- extract from geotechnical desk study 2005, pg 5
“…All of the residential houses fronting the eastern side of Loughborough Park are Grade II listed structures. The closest of these to the site is 67 – 73 Loughborough Park adjacent to the north west corner of the site. The details of the grade listing are below.
IoE Number: 204472
Location: 67 – 73 Loughborough Park SW9, Brixton, Lambeth, Greater London
Date Listed: 27 March 1981
These are mid 19th century semi-detached houses each with two storeys and a basement level.No listed buildings in the vicinity of the site other than those along Loughborough Park were found during this desk study…”
- extract from geotechnical desk study 2005, pg 6
Design and build
The academy occupies a 1.4 hectare site in the London Borough of Lambeth and accommodates 1,200 pupils. Grouped at ground level, the school’s specialist sports facilities, including a fitness suite, dance studio and sports hall, have been made accessible to the local community out of hours.
The Executive Architects and Concept Guardians is the renowned Architect practise of Zaha Hadid and features a number of challenging aspects from a buildability view point.
In conjunction with ARUP (Structural & Engineering Services Design) and Bamber and Reddan (Detailed Architects), Mace Plus undertook the role of design and build contractor on this £36.5m project.
The cladding is a key feature which required Mace Plus and its cladding contractor McMullens Architectural Systems from Northern Ireland to rise to the challenge and overcome some major hurdles such as projected levels of deflection and finite tolerances.
The concrete structure relies heavily on the use of visual concrete which also provides ‘free cooling’ during the peak summer months by use of its thermal mass.
Obtaining the required level of concrete finish was a major challenge which Mace Plus and their specialist frame contractor, Atlantic Contracts, took on board from the outset by constructing various samples panels and undertaking ‘first run studies’ to address buildability and final appearance.
Regular dialogue with the Evelyn Grace Academy clients, the DCF and ARK, was maintained by hosting regular informal weekly KIT (Keep In Touch) meetings in conjunction with formal monthly reporting and project review meetings. Staff and students involved with this academy were invited to attend presentations and site tours during the build, while parents and the local community were given an insight in the school design, progress and upcoming works via newsletters and specially constructed viewing facilities at the site perimeter.
Middle Schools. The middle schools pupils enter directly into each of the two schools from their respective 1st floor terraces. There is no requirement for the middle school pupils to use any of the main stairs (except in an escape condition) thus avoiding interaction with the other schools. Each middle school is spread over 2 floors connected internally by a single central stair. The 2nd floor shared facilities are accessed from the upper level of the middle schools. The ground floor shared facilities are accessed through the external landscape.
Upper Schools. The two uppers schools are accessed separately via the end stair cores to the third floor level. Upper School 2 is accessed from its own 1st floor terrace. Upper School 1 is accessed from the southwest corner of the site at ground level. Glazing into the stairs has been maximised for surveillance. The 2nd floor shared facilities can be accessed via the central stair core. The ground floor facilities can be accessed via the most expedient of the three cores. For flexibility of access options, the central core could be used as access for some of the upper school students via the main reception subject to management preference.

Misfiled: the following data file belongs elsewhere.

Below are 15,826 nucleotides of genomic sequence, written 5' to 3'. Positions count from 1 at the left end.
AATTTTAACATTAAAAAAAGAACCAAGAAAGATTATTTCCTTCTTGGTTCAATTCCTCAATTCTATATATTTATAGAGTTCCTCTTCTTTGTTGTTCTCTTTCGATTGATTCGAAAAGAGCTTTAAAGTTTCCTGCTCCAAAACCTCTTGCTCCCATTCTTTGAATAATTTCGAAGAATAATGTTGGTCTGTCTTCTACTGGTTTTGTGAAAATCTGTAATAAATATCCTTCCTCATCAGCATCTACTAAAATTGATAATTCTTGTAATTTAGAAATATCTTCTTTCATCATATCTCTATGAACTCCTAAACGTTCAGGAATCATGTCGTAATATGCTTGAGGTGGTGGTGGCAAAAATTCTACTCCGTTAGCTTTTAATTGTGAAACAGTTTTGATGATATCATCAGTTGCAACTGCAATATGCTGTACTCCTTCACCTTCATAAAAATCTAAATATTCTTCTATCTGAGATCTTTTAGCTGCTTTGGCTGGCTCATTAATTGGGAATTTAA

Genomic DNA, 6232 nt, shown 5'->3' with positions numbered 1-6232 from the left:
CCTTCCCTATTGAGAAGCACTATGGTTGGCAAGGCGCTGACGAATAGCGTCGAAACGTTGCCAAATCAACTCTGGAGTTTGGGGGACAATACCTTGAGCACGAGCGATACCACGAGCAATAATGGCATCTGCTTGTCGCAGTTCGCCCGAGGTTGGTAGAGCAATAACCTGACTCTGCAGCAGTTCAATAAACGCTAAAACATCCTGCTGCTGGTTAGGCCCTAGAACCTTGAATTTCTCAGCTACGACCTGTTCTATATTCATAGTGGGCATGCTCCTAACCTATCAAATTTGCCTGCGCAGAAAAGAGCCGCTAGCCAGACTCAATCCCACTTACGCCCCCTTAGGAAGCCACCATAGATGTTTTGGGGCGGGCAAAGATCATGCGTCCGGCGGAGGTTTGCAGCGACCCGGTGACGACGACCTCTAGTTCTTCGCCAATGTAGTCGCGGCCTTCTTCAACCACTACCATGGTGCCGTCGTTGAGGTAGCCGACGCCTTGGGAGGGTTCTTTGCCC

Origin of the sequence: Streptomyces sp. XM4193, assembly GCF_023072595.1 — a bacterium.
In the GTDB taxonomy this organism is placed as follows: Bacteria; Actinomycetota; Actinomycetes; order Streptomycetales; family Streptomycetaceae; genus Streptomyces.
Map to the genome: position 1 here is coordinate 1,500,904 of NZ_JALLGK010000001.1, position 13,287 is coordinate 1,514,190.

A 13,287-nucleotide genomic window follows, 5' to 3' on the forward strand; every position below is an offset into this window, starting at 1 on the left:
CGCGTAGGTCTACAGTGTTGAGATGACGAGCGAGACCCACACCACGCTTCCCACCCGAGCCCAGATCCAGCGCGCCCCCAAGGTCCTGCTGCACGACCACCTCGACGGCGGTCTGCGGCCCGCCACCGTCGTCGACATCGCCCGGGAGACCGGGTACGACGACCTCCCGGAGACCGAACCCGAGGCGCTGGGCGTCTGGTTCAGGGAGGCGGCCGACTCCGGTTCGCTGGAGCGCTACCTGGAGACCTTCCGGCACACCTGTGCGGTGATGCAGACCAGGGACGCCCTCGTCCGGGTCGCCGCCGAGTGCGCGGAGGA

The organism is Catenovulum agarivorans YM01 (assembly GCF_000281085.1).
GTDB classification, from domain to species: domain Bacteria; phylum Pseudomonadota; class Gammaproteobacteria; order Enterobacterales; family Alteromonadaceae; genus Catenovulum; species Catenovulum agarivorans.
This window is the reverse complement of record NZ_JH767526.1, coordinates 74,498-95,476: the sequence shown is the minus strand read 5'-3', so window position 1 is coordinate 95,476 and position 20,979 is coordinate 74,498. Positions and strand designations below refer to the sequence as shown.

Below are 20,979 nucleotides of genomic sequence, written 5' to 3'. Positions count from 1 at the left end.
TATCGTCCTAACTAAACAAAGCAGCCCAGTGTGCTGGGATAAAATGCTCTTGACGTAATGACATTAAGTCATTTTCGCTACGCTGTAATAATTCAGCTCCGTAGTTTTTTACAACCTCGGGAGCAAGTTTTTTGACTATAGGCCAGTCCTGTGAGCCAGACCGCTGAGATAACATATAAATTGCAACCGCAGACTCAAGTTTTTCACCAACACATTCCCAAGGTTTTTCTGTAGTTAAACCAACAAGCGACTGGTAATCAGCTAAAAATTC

Visitors and staff. Visitors will enter at the main reception and can access any of the schools from the central core. Staff can choose how they wish to enter subject to management preference.
Schools within schools
The 1200 pupils KS3 (11) – 16+(18) are divided into separate schools as follows:
Evelyn Middle – 270 pupils (11-14 age range)
Grace Middle – 270 pupils (11-14 age range)
Evelyn Upper – 330 pupils (14-18 age range)
Grace Upper – 330 pupils (14-18 age range)
The academy is effectively split between the ground floor podium of shared facilities with the separate schools above. The schools are organised horizontally to minimise vertical circulation once the students are within their individual schools. The middle schools are spread over the 1st and 2nd floors with the uppers schools both occupying the 3rd floor.
Shared facilities that are suited to community out of hours use are located at ground level with some academic shared facilities such as the common halls and science labs located between the schools in the central area on the 2nd & 3rd floor to allow for the flexibility of them to be used either solely by a small school or as shared facilites by more than 1 school, when required.
Location: Brixton, London, UK
Date: 2006 – 2010
Program: Secondary school for 1200 pupils
Building area: 10,745 sqm
Client: School trust – ARK Education
Architect: Zaha Hadid Architects
Design: Zaha Hadid with Patrik Schumacher
Project Director: Lars Teichmann
Project Architect: Matthew Hardcastle
Project Team: Lars Teichmann, Matthew Hardcastle, Bidisha Sinha, Henning Hansen, Lisamarie Villegas Ambia, Judith Wahle, Enrico Kleinke, Christine Chow, Guy Taylor, Patrick Bedarf, Sang Hilliges, Hoda Nobakhti
Project Manager: Capita Symonds
Quantity Surveyors: Davis Langdon
Landscape: Gross Max
Acoustic Consultant: Sandy Brown Associates
Main Contractor (Design & Build): Mace Plus
Main Contractor’s Architects: Bamber & Reddan
CDM Co-ord: Arup
FF&E: Favourite Cat
Planning consultants: DTZ
Employer’s Agent: EC Harris
Catering Consultant: Winton Nightingale